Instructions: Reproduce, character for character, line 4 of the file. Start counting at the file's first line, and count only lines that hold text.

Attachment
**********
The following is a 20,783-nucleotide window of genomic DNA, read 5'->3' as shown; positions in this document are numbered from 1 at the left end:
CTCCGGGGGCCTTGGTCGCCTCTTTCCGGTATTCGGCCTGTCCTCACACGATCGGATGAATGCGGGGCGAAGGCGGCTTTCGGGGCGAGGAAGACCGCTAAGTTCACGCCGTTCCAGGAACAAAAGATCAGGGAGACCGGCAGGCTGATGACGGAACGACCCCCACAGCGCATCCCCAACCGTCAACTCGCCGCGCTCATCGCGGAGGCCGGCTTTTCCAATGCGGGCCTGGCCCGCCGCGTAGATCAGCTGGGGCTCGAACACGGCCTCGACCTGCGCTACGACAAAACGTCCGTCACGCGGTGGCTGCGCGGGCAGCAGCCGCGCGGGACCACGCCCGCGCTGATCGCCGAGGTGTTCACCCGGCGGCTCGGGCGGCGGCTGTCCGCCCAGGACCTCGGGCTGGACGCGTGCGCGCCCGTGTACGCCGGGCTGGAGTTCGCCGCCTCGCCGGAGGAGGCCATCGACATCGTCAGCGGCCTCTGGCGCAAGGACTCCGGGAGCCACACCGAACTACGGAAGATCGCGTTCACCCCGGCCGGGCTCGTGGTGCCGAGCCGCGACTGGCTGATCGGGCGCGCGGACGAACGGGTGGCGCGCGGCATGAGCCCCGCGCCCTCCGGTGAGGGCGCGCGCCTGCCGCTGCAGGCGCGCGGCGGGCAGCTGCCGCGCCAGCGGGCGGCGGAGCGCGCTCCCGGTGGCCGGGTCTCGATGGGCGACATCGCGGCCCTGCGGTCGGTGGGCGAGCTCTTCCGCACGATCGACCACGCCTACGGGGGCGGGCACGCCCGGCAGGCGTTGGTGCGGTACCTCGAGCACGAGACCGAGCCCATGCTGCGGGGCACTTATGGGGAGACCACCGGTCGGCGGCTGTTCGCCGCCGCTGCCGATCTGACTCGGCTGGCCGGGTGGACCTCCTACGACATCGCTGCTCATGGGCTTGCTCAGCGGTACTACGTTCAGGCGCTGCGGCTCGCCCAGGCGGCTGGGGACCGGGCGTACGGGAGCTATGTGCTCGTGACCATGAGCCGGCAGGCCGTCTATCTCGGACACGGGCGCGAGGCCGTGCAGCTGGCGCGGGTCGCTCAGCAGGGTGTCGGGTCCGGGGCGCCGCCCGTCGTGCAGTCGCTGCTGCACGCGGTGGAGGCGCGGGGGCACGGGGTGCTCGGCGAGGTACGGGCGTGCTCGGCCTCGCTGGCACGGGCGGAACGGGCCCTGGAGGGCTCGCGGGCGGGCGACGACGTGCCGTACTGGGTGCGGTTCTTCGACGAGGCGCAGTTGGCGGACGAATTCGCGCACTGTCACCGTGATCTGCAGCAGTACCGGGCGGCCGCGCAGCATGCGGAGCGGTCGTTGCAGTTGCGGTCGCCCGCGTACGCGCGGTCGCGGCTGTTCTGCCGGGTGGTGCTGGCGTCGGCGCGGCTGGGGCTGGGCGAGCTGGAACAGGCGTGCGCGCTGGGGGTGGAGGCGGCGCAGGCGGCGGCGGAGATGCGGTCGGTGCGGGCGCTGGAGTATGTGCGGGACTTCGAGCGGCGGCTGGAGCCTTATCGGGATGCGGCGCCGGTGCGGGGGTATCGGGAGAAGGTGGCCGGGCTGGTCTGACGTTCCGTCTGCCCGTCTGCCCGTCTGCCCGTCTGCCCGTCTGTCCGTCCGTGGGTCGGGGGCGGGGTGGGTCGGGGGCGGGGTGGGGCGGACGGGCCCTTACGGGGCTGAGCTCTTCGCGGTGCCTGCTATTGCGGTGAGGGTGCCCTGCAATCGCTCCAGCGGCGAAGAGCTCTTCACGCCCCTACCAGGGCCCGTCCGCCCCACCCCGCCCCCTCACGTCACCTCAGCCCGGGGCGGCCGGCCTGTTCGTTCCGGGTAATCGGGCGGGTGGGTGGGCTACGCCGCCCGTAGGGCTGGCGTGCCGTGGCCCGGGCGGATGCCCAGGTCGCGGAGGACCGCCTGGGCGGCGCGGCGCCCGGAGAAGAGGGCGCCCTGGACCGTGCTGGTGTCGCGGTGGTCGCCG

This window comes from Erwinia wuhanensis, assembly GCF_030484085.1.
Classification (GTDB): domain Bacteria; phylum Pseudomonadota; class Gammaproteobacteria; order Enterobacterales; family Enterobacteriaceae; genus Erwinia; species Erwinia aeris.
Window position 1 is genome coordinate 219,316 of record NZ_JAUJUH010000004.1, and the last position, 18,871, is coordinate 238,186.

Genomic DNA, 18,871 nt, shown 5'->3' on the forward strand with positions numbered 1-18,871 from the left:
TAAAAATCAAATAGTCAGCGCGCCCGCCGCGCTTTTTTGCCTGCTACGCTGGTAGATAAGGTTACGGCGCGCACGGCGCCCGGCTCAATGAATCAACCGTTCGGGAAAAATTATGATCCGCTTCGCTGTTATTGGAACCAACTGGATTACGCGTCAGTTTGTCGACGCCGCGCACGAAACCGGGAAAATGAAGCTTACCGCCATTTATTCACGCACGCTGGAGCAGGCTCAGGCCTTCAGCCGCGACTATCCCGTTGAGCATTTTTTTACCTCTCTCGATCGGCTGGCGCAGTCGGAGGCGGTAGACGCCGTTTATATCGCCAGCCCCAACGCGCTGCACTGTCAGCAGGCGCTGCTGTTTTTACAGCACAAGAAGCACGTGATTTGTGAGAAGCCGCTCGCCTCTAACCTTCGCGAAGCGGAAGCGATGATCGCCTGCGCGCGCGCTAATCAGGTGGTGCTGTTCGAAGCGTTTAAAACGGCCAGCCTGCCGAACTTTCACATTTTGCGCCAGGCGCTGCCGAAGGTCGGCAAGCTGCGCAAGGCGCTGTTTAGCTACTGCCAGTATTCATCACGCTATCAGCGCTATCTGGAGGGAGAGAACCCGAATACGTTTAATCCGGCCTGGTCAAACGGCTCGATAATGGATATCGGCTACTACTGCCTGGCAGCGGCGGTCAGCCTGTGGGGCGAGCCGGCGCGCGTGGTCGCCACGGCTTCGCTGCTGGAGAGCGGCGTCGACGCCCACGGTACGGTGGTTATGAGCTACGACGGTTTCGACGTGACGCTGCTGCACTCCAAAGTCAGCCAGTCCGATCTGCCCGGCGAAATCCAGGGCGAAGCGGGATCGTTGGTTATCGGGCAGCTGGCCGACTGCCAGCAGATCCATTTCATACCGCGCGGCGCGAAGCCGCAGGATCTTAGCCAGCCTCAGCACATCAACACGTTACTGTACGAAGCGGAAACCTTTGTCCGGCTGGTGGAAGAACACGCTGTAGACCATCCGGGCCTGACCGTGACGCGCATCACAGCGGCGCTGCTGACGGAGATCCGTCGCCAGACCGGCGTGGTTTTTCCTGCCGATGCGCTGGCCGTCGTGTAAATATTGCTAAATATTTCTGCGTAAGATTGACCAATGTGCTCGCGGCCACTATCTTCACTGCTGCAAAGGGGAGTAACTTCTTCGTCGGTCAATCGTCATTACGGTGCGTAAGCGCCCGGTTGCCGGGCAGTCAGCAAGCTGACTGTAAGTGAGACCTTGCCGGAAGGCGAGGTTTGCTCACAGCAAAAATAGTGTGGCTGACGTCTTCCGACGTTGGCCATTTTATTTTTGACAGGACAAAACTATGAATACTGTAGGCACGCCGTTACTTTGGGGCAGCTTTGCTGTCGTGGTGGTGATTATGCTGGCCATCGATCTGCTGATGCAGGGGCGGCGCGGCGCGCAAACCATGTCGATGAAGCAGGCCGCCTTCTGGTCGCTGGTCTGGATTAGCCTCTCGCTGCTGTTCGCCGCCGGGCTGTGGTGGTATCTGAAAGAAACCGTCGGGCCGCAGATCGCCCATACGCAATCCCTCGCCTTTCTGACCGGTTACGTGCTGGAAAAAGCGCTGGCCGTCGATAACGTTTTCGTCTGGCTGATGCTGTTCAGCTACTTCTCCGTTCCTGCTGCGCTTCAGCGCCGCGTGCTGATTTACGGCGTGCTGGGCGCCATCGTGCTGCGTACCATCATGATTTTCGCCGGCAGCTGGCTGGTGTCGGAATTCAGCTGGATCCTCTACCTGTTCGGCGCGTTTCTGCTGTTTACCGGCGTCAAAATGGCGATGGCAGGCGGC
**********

Classification (GTDB): domain Bacteria; phylum Pseudomonadota; class Gammaproteobacteria; order Enterobacterales; family Enterobacteriaceae; genus Erwinia; species Erwinia aeris.